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    #1

    Why/How the subjunctive has been replaced with indicative?

    This question may have something to do with the history of English.

    If it rains tomorrow, I will stay home.

    In the if-clause here, "rains"(indicative) is used instead of the subjunctive mood present 'rain'.

    I know to say "If it rain tomorrow" is archaic and not used in Modern English any longer and I myself do not say like that, even though it is grammatically correct. (At least, "archaic" means "it was correct in old English, right?)

    I would like to know why, and/or how, the subjunctive mood was replaced with indicative.

    I think I have read in some book before:
    1, English speakers feel more comfortable to say "rainS" when the subject is "it". Saying "rain" with the subject "it" sounds awkward or against ears.
    2, If one says "if it rain" , though knowing it is grammatically correct, he may feel uneasy thinking that he would be taken illiterate or uneducated by the listener who believes that, when the subject is "it", the predicate verb MUST be "rains" because he does not know anything about the subjunctive mood. So, to avoid that embarrassment, he dares to say "rains" though it should actually be "rain" in the indicative mood. Thus, this tendency has spread all over until it has become "standard".

    In short, to say "rains" is grammatically wrong but has been accepted by most (or all) people. When the majority makes the same mistake, it will be correct.

    Do you think my understanding is correct?
    Or is there any other historical background, influence of French grammar (in French to use indicative is grammatically correct in if-clause, I hear.) or any other reason?

    Thank you in advance.

  1. 5jj's Avatar
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    #2

    Re: Why/How the subjunctive has been replaced with indicative?

    Quote Originally Posted by KEN JPN View Post
    If it rains tomorrow, I will stay home.

    In the if-clause here, "rains"(indicative) is used instead of the subjunctive mood present 'rain'.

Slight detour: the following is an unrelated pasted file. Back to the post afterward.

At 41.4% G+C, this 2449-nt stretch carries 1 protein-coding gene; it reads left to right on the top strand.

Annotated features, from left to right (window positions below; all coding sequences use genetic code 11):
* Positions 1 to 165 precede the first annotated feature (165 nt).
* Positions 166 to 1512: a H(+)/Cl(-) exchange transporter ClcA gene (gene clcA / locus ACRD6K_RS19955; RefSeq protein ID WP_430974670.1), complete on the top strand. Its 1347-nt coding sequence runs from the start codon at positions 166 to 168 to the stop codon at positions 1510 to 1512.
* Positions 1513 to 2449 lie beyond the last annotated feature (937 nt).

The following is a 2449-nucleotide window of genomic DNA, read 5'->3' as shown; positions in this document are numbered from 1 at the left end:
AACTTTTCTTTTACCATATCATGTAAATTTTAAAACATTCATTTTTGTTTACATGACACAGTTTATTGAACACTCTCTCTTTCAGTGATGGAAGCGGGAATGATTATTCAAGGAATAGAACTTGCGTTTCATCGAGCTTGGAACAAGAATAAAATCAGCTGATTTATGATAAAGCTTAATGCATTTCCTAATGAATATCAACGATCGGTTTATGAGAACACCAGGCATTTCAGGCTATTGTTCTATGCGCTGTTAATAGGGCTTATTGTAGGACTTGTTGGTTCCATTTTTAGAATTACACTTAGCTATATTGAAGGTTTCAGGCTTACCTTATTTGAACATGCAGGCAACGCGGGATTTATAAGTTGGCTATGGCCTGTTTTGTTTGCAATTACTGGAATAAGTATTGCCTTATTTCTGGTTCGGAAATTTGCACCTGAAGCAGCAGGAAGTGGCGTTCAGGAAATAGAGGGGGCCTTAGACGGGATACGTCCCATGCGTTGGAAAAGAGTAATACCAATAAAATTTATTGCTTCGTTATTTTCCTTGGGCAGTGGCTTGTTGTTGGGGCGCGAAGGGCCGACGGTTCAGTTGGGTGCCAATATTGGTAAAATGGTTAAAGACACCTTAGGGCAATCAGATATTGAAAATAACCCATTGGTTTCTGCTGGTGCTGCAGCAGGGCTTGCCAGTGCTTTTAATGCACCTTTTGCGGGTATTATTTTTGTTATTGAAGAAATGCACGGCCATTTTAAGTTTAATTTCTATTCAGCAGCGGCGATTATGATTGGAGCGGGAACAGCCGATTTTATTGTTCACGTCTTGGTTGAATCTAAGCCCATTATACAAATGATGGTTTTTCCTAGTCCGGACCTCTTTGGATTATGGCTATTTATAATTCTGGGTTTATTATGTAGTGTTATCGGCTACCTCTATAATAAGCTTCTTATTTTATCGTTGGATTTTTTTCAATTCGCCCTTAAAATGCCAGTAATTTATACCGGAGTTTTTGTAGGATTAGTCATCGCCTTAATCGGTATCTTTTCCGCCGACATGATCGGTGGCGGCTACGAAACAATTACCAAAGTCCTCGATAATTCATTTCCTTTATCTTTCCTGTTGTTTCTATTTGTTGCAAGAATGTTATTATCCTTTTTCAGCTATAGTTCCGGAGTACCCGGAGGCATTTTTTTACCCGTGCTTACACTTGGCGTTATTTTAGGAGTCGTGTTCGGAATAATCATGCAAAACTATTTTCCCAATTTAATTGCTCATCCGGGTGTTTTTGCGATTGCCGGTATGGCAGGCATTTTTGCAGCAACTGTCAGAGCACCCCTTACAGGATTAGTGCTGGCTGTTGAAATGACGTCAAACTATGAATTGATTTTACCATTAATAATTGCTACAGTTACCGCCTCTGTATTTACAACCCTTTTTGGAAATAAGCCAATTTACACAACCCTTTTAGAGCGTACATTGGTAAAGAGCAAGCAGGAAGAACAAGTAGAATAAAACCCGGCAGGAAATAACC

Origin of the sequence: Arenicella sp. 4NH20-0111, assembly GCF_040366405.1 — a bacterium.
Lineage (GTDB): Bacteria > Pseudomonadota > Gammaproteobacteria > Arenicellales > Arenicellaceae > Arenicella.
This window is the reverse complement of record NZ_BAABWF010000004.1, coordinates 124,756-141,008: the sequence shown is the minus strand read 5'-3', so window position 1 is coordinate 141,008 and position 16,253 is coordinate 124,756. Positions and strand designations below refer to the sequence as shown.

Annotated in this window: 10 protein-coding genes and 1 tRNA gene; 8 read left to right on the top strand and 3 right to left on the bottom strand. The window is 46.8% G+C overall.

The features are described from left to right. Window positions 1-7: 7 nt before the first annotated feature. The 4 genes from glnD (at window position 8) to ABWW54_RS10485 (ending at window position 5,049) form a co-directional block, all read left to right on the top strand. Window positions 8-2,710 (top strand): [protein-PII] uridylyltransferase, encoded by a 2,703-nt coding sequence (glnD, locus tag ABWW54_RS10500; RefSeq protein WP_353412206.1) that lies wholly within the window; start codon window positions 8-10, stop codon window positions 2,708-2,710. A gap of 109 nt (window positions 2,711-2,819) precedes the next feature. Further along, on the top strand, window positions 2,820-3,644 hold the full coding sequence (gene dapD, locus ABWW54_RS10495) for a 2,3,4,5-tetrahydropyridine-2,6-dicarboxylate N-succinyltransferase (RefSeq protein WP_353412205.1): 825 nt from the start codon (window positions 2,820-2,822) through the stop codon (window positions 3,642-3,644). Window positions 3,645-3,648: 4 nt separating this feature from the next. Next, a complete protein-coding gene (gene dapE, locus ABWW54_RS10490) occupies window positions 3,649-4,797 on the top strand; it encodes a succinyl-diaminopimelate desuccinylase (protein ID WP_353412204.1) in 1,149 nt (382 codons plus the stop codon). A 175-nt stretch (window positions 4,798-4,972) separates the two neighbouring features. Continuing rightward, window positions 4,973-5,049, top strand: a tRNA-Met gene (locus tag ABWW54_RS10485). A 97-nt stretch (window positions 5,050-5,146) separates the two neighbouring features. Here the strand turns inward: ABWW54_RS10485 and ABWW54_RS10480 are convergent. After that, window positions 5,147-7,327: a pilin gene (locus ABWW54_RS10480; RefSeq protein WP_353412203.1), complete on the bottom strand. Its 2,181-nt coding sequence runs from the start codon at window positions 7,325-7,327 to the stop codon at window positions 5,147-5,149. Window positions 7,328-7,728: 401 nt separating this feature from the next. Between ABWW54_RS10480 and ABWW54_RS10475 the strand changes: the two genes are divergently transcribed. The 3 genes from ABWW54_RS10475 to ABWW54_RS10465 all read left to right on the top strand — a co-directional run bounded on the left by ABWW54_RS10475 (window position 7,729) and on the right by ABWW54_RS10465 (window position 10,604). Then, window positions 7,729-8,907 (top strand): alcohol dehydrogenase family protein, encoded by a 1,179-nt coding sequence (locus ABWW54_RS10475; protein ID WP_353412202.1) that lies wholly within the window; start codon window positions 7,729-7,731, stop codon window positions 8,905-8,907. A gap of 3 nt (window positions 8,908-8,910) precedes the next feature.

I know to say "If it rain tomorrow" is archaic and not used in Modern English any longer
    It is not used in British English any longer. It may be used in American English. We'll have to wait for an AmE speaker to comment.
    and I myself do not say like that, even though it is grammatically correct.
    I would say that only 'if it rains' is grammatically correct in modern BrE.
    (At least, "archaic" means "it was correct in old English, right?)
    It means that it was used and is no longer used. It does not say that it was correct.
    I would like to know why, and/or how, the subjunctive mood was replaced with indicative.
    Language changes in unpredictable ways. The subjunctive has largely disappeared from modern BrE. It hasn't disappeared from AmE or some other languages. It is hard to say exactly why this should be.
    In short, to say "rains" is grammatically wrong
    It is not wrong in modern BrE.

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    #3

    Re: Why/How the subjunctive has been replaced with indicative?

    NOT A TEACHER


    Hello, Ken:

    Wow! What a scholarly post!

    Yes, you are 100% correct. The world's greatest grammarian * (IMHO) agrees with you.

    1. He says that "in plain prose we now use the indicative, since we feel the reality, the actuality, of the problem

    stronger than the idea of doubt as to the proper solution."

    a. He then cites this line from the famous British poet Tennyson: "She'll not tell me if she love me." The grammarian then

    says that in "plain prose" (the language used in everyday speech), we would use " loves."

    *****

    Finally, here is a sentence written in 1916 by an important American official. Today, his grammar would be considered "wrong":

    "I am now going down to Garden City and New York till the President send for me; or, if he do not send for me, I'm going

    to his house and sit on his front steps till he come out."


    *****

    * George Oliver Curme, A Grammar of the English Language (1931), Vol. II, pp. 407, 415.

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    #4

    Re: Why/How the subjunctive has been replaced with indicative?

    Americans might say "If it were to rain tomorrow," but not "if it rain..."

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    #5

    Re: Why/How the subjunctive has been replaced with indicative?

    Quote Originally Posted by SoothingDave View Post
    Americans might say "If it were to rain tomorrow," but not "if it rain..."
    I thought not, but it is useful to have it confirmed by a native speaker of AmE. We can also use 'If it were to rain tomorrow' in BrE.

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    #6

    Re: Why/How the subjunctive has been replaced with indicative?

    I think the equivalent phrase without the "s" is "Should it rain tomorrow, I will have to cancel my plans". To start the sentence with "If" I too would use "If it rains" or "If it were to rain".

    If it rains tomorrow, I will have to cancel my plans.
    If it were to rain tomorrow, I would have to cancel my plans.
    Remember - if you don't use correct capitalisation, punctuation and spacing, anything you write will be incorrect.

  4. 5jj's Avatar
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    #7